Deborah Turness has only been at the helm of NBC News for five weeks, but the new set of the “Today” show speaks to her vision for the future.
Turness called the new set, which will officially be unveiled Monday, a “physical manifestation of a very clear strategic plan we have for the ‘Today’ show going forward.” She said the strategy is a research-based approach with three guiding principles — substance, uplift and connection — that will push the show forward through “evolution, not revolution.”
The primary color on the new set is orange, which executive producer Don Nash joked was inspired by Savannah Guthrie’s new hair color. In fact, it is designed to represent the sunrise, which “Today” says they will be incorporating into the set via viewer pictures and live feeds from local affiliates.
The revamped Studio 1A features several large high-definition monitors, one of which can be broken apart into six separate panels, to showcase the sunrises and other video. It has a large orange curved couch that can seat at least eight people comfortably, as well as a more intimate interview area for one-on-one interviews. The anchor desk — expected to be delivered and put in place on Sunday — will be on a rotating disk on the floor, like a large lazy Susan, so its backdrop can change throughout the show.
“The turntable thing is great. I’m trying to picture it on a One Direction morning when there’s 18,000 people out there,” Matt Lauer told TVNewser. “Spinning around and seeing [the plaza] is going to invigorate you.”
Adjacent to the anchor desk will be the weather center, which Al Roker was very involved in designing. The touchscreen monitor has a number of interactive features, including the ability to zoom in on specific parts of the weather map and highlight the latest watches and warnings, all with three-dimensional graphics.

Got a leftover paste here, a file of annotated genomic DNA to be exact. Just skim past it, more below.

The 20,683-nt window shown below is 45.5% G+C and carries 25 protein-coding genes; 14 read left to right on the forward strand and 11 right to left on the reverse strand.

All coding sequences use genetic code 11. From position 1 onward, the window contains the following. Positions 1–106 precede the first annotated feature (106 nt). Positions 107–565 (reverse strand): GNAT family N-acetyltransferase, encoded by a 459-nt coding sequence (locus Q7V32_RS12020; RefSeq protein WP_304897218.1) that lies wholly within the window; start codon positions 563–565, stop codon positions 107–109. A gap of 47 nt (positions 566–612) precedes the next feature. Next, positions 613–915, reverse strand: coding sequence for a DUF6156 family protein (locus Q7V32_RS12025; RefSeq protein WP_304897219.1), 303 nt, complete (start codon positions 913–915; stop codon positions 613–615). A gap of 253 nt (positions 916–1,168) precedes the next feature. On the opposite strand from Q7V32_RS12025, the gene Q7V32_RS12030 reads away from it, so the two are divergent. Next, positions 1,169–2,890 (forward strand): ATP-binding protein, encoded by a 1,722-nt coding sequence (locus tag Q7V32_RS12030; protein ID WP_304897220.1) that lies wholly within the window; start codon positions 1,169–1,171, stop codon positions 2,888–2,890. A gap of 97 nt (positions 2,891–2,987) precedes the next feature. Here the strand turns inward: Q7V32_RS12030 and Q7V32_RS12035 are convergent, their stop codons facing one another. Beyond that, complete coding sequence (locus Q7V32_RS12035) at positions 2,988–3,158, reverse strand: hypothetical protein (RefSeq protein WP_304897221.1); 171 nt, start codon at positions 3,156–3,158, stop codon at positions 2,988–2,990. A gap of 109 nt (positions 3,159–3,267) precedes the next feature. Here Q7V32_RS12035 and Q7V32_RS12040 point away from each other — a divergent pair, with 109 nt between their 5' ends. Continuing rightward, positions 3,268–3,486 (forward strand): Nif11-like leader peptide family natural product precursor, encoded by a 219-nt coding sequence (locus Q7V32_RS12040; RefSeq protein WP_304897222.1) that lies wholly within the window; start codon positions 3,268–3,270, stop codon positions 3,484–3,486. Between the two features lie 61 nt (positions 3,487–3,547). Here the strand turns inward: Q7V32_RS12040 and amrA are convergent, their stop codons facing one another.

The newest element is the Orange Room, which will be manned by Carson Daly. Daly described the room as a digital “welcome mat” for the show’s audience. He will incorporate real-time social media reactions into both “Today” and the rest of NBC News’ platforms.
“If you look at the landscape and where we sit, we are, more than any other morning show, about connecting with our viewers, connecting with our audience, understanding what they want and what they need,” Turness told TVNewser. “The Orange Room is a brilliant tool to enable us to do that more immediately, and to physically, genuinely, really let them into the show.”
Turness said the set is just one part of a push to “reinvigorate and reinforce our commitment to news,” something which news anchor Natalie Morales said is “very much a reflection of what (viewers) want.”
“All around you you see screens and information and tickers. We live in a different world of newsgathering nowadays, where we’re so used to having screens all around us,” she told TVNewser. “I feel like we are stronger than ever … we are making and breaking news on a daily basis.”
For Turness, the new “Today” set is the first project of many she plans to tackle at NBC News.
“Every day is like, my head’s on fire with ideas,” she said.